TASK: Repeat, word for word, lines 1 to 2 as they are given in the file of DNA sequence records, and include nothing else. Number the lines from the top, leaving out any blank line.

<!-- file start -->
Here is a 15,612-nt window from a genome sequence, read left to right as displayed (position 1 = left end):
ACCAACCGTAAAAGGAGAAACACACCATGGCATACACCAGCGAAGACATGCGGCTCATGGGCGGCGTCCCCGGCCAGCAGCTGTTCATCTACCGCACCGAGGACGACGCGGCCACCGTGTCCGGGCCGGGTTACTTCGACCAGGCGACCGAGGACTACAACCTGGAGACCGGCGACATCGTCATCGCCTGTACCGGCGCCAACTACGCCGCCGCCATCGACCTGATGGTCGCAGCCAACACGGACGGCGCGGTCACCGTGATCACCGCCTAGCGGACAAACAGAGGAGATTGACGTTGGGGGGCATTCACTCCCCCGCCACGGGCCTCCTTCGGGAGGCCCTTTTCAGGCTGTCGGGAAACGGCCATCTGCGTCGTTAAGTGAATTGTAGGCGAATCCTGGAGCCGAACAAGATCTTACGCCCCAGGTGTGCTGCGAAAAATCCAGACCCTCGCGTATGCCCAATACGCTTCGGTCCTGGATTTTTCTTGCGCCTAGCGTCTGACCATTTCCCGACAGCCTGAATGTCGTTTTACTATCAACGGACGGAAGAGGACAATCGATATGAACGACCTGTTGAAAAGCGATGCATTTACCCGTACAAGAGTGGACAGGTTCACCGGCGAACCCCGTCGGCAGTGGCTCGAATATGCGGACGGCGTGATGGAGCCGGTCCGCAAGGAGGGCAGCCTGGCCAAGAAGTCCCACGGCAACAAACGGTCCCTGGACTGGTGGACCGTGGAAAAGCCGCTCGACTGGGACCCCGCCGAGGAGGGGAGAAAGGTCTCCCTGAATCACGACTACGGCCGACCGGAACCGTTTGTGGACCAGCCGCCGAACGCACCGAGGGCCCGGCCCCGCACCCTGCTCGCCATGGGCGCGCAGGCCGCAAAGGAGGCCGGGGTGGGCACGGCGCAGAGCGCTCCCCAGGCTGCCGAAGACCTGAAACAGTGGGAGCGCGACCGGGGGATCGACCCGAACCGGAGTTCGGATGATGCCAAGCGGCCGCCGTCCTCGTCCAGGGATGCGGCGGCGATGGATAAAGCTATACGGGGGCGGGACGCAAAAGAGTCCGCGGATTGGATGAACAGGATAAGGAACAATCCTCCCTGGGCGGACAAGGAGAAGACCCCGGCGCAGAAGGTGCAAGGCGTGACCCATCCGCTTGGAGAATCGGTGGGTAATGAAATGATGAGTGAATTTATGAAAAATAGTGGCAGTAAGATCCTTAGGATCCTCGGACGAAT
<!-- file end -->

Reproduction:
Here is a 15,612-nt window from a genome sequence, read left to right as displayed (position 1 = left end):
ACCAACCGTAAAAGGAGAAACACACCATGGCATACACCAGCGAAGACATGCGGCTCATGGGCGGCGTCCCCGGCCAGCAGCTGTTCATCTACCGCACCGAGGACGACGCGGCCACCGTGTCCGGGCCGGGTTACTTCGACCAGGCGACCGAGGACTACAACCTGGAGACCGGCGACATCGTCATCGCCTGTACCGGCGCCAACTACGCCGCCGCCATCGACCTGATGGTCGCAGCCAACACGGACGGCGCGGTCACCGTGATCACCGCCTAGCGGACAAACAGAGGAGATTGACGTTGGGGGGCATTCACTCCCCCGCCACGGGCCTCCTTCGGGAGGCCCTTTTCAGGCTGTCGGGAAACGGCCATCTGCGTCGTTAAGTGAATTGTAGGCGAATCCTGGAGCCGAACAAGATCTTACGCCCCAGGTGTGCTGCGAAAAATCCAGACCCTCGCGTATGCCCAATACGCTTCGGTCCTGGATTTTTCTTGCGCCTAGCGTCTGACCATTTCCCGACAGCCTGAATGTCGTTTTACTATCAACGGACGGAAGAGGACAATCGATATGAACGACCTGTTGAAAAGCGATGCATTTACCCGTACAAGAGTGGACAGGTTCACCGGCGAACCCCGTCGGCAGTGGCTCGAATATGCGGACGGCGTGATGGAGCCGGTCCGCAAGGAGGGCAGCCTGGCCAAGAAGTCCCACGGCAACAAACGGTCCCTGGACTGGTGGACCGTGGAAAAGCCGCTCGACTGGGACCCCGCCGAGGAGGGGAGAAAGGTCTCCCTGAATCACGACTACGGCCGACCGGAACCGTTTGTGGACCAGCCGCCGAACGCACCGAGGGCCCGGCCCCGCACCCTGCTCGCCATGGGCGCGCAGGCCGCAAAGGAGGCCGGGGTGGGCACGGCGCAGAGCGCTCCCCAGGCTGCCGAAGACCTGAAACAGTGGGAGCGCGACCGGGGGATCGACCCGAACCGGAGTTCGGATGATGCCAAGCGGCCGCCGTCCTCGTCCAGGGATGCGGCGGCGATGGATAAAGCTATACGGGGGCGGGACGCAAAAGAGTCCGCGGATTGGATGAACAGGATAAGGAACAATCCTCCCTGGGCGGACAAGGAGAAGACCCCGGCGCAGAAGGTGCAAGGCGTGACCCATCCGCTTGGAGAATCGGTGGGTAATGAAATGATGAGTGAATTTATGAAAAATAGTGGCAGTAAGATCCTTAGGATCCTCGGACGAAT